This cross-sectional survey study was conducted from May to September 2020 during the first lockdown in Malaysia. This study applied convenient sampling with Malaysian adults who have access to the internet and are able to answer questionnaires was set as the source population. Invitation to participate the study was disseminated through various communication platforms including social medias, WhatsApp, and generic email list. Malaysians aged 18 to 60 years old were included in the analysis. Adults who had been diagnosed with COVID-19 were excluded in the study.

Data collection

A web-based online survey form was used as the main data collection method. The survey link was distributed through various social media platforms. Email invitations to participate were also conducted within the public and private organizations. Participants’ consent was obtained in the same link before the survey started. Inclusion and exclusion criteria were stated in the survey form prior to the consent.


Information regarding sociodemographic factors, socioeconomic status, health history, and self-reported weight and height were collected through the online survey platform. The online questionnaire also contained questions on four main health-related lifestyles including diet quality, sleep quality, physical activity, and food insecurity before and during the lockdown, and the overall quality of life (QoL). All variables for both timepoints were collected in the same survey during lockdown. The dietary habit was assessed using a 10-item Malaysian Healthy Diet Adherence Score which was developed based on Malaysian Dietary Guidelines [10]. Respondents recalled the serving size of each food group they consumed on a normal day and scores were calculated based on their adherence to dietary guidelines. The maximum score is 10 and higher scores indicate higher adherence to a healthy diet. Physical activity level was measured using the short Malay version of the International Physical Activity Questionnaire (IPAQ) [11]. The level of physical activity and intensity were calculated in metabolic equivalent task minutes per week (MET- minutes/week) according to the IPAQ scoring protocol. Sleep quality was measured using the Sleep Quality Questionnaire which was based on the eight-item Sleep Condition Indicator (SCI) (concerns about getting to sleep, remaining asleep, sleep quality, daytime personal functioning, daytime performance, duration of sleep problem, nights per week having a sleep problem and extent troubled by poor sleep) [12]. Meanwhile, food insecurity status was assessed using the Food Insecurity Experience Scale (FIES) questionnaire [13]. FIES is a self-reported questionnaire consisting of eight items that assess individual or household experience and behavior towards food accessibility. Participants were required to answer yes or no to all 8 questions, provided with a raw score of 0 for negative response and 1 for an affirmative response. The total FIES score is the sum of scores from all 8 questions and it is then further classified into food secure (0), mild food insecurity (1–3), moderate food insecurity (4–6), and severe food insecurity (7–8). And finally, overall QoL was measured using the 26-item version of WHOQOL-BREF [14]. In this brief version, four important domains were explored, namely physical health (7 items), psychological (6 items), social relationships (3 items), environment (8 items). For these domains, higher scores meant better QoL.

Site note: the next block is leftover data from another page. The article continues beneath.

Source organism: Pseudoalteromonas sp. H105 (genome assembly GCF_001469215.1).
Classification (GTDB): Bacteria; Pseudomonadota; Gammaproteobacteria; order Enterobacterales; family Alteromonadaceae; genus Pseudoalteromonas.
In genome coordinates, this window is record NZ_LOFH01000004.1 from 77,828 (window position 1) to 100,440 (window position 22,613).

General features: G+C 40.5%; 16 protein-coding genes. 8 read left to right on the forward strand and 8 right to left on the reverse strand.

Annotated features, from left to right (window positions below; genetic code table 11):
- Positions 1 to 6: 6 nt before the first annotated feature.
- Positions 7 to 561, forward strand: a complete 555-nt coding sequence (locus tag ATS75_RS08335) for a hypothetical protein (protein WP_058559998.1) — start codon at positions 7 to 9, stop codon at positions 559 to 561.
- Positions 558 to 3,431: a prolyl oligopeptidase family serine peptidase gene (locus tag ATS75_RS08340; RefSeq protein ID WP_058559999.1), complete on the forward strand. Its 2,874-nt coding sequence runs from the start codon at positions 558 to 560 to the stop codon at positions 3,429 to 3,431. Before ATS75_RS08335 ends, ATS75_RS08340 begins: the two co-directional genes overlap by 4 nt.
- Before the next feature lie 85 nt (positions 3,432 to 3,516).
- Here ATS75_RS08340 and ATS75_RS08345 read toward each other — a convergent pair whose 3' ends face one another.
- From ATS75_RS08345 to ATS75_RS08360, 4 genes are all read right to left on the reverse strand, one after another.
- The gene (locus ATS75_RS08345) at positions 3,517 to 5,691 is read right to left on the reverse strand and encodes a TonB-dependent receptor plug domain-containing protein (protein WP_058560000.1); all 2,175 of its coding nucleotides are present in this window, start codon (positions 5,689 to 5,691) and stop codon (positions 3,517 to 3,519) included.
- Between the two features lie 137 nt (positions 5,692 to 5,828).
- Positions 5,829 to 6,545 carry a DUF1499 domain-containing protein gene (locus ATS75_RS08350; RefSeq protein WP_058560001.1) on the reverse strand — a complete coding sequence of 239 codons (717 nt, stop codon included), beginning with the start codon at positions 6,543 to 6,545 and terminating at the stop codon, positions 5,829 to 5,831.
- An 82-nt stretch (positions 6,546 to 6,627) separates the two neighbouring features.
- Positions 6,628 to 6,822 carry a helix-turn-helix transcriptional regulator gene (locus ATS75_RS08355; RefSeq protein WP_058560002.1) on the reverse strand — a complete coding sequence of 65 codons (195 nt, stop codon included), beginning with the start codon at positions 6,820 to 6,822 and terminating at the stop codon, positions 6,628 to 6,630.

Statistical analysis

Data were analyzed using IBM SPSS Statistics for Windows Version 26.0 software (IBM Corporation, Armonk, NY, USA). Descriptive statistics were expressed as means and standard deviation (SD) for numerical variables; frequency and percentage (%) were used for categorical variables. Data normality assumption was checked prior to analyses. Changes in body mass index (BMI), dietary habits, physical activity level, sleeping quality, and food security were calculated and analyzed using Paired t-test. The association between changes in dietary habits, physical activity level, sleeping quality, and food security and QoL were analyzed using multiple linear regression. A 5% level of statistical significance was used.


A total of 759 respondents completed a valid survey and were analyzed in this study; with 75.5% female and 24.5% male respondents. More than 50% of respondents were from the 18–30 years age group whereas equal distributions were from the age group of 31–40, 41–50, and 51–60 years old. Details of sociodemographic distributions of participants can be seen in Table 1.

Table 1 Participants’ sociodemographic distributions (n = 759)

All components of health-related lifestyles and food security were analyzed based on the total score before and during lockdown (Table 2). The total score of diet quality increased significantly by 0.64 (95%CI: 0.503, 0.77; P < 0.001) indicating diet quality was better in quality (i.e. better adherence to the Malaysian Dietary Guideline which is adequate energy and protein intake with lower salt, fat and sugar and high in fibre) during lockdown as compared to before lockdown. In terms of physical activity, METs in walking and total minutes of physical activity decreased significantly by 595.53 (95%CI: -721.44, -469.61) and 36.12 (95%CI: -46.83, -25.41) (P < 0.001) during the lockdown, respectively. In contrast, METs in moderate activity increased significantly during lockdown by 78.67 (95%CI: 34.30, 123.03; P = 0.001). Total score for sleep quality reduced by 1.94 (95%CI: -2.28, -1.59; P < 0.001) indicating poorer sleep quality during lockdown compared to before lockdown. Finally, the total score for food insecurity increased by 0.20 (95%CI: 0.12, 0.29; P < 0.001) suggesting that the respondents faced more difficulty accessing food during lockdown compared to before lockdown. The total score of QoL during lockdown was 61.38 (SD: 14.45) (Table 3). Domain 1 (physical health) had the lowest score i.e. 50.53 (SD: 12.67) whilst Domain 4 (environment) had the highest score of 69.00 (SD: 17.30).